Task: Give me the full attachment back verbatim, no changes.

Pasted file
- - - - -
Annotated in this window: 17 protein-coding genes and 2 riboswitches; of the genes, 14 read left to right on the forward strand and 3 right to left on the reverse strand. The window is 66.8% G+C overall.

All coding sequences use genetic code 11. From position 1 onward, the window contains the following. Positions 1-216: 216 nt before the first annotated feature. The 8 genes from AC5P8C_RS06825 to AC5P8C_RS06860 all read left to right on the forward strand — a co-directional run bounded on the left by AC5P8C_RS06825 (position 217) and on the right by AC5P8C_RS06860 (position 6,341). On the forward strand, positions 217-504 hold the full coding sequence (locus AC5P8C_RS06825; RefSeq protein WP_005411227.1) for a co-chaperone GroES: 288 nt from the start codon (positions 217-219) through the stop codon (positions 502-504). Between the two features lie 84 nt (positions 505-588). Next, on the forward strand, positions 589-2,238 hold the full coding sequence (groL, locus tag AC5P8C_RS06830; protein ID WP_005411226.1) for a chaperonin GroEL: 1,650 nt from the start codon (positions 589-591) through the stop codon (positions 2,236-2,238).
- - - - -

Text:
Annotated in this window: 17 protein-coding genes and 2 riboswitches; of the genes, 14 read left to right on the forward strand and 3 right to left on the reverse strand. The window is 66.8% G+C overall.

All coding sequences use genetic code 11. From position 1 onward, the window contains the following. Positions 1-216: 216 nt before the first annotated feature. The 8 genes from AC5P8C_RS06825 to AC5P8C_RS06860 all read left to right on the forward strand — a co-directional run bounded on the left by AC5P8C_RS06825 (position 217) and on the right by AC5P8C_RS06860 (position 6,341). On the forward strand, positions 217-504 hold the full coding sequence (locus AC5P8C_RS06825; RefSeq protein WP_005411227.1) for a co-chaperone GroES: 288 nt from the start codon (positions 217-219) through the stop codon (positions 502-504). Between the two features lie 84 nt (positions 505-588). Next, on the forward strand, positions 589-2,238 hold the full coding sequence (groL, locus tag AC5P8C_RS06830; protein ID WP_005411226.1) for a chaperonin GroEL: 1,650 nt from the start codon (positions 589-591) through the stop codon (positions 2,236-2,238).